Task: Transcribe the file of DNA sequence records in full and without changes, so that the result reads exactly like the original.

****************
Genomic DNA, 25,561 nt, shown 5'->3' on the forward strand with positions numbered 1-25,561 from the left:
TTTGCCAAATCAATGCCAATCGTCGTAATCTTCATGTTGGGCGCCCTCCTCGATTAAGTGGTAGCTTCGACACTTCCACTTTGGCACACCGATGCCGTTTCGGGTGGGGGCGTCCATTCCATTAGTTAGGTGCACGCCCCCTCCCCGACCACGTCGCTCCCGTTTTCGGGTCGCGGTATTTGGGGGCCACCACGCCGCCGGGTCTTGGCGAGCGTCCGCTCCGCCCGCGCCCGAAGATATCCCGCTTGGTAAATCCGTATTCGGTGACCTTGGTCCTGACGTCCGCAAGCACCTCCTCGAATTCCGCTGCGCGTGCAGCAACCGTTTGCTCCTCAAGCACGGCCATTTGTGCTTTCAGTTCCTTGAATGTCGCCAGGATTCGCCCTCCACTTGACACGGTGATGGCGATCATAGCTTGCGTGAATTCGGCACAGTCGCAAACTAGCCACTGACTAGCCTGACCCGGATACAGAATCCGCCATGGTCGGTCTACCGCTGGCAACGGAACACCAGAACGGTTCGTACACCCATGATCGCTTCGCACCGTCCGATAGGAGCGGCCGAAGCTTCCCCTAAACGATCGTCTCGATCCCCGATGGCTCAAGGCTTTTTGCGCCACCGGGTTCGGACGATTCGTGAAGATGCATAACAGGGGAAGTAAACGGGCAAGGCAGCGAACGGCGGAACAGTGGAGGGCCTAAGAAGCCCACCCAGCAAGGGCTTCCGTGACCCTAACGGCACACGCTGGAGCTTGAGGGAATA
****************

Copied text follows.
Genomic DNA, 25,561 nt, shown 5'->3' on the forward strand with positions numbered 1-25,561 from the left:
TTTGCCAAATCAATGCCAATCGTCGTAATCTTCATGTTGGGCGCCCTCCTCGATTAAGTGGTAGCTTCGACACTTCCACTTTGGCACACCGATGCCGTTTCGGGTGGGGGCGTCCATTCCATTAGTTAGGTGCACGCCCCCTCCCCGACCACGTCGCTCCCGTTTTCGGGTCGCGGTATTTGGGGGCCACCACGCCGCCGGGTCTTGGCGAGCGTCCGCTCCGCCCGCGCCCGAAGATATCCCGCTTGGTAAATCCGTATTCGGTGACCTTGGTCCTGACGTCCGCAAGCACCTCCTCGAATTCCGCTGCGCGTGCAGCAACCGTTTGCTCCTCAAGCACGGCCATTTGTGCTTTCAGTTCCTTGAATGTCGCCAGGATTCGCCCTCCACTTGACACGGTGATGGCGATCATAGCTTGCGTGAATTCGGCACAGTCGCAAACTAGCCACTGACTAGCCTGACCCGGATACAGAATCCGCCATGGTCGGTCTACCGCTGGCAACGGAACACCAGAACGGTTCGTACACCCATGATCGCTTCGCACCGTCCGATAGGAGCGGCCGAAGCTTCCCCTAAACGATCGTCTCGATCCCCGATGGCTCAAGGCTTTTTGCGCCACCGGGTTCGGACGATTCGTGAAGATGCATAACAGGGGAAGTAAACGGGCAAGGCAGCGAACGGCGGAACAGTGGAGGGCCTAAGAAGCCCACCCAGCAAGGGCTTCCGTGACCCTAACGGCACACGCTGGAGCTTGAGGGAATA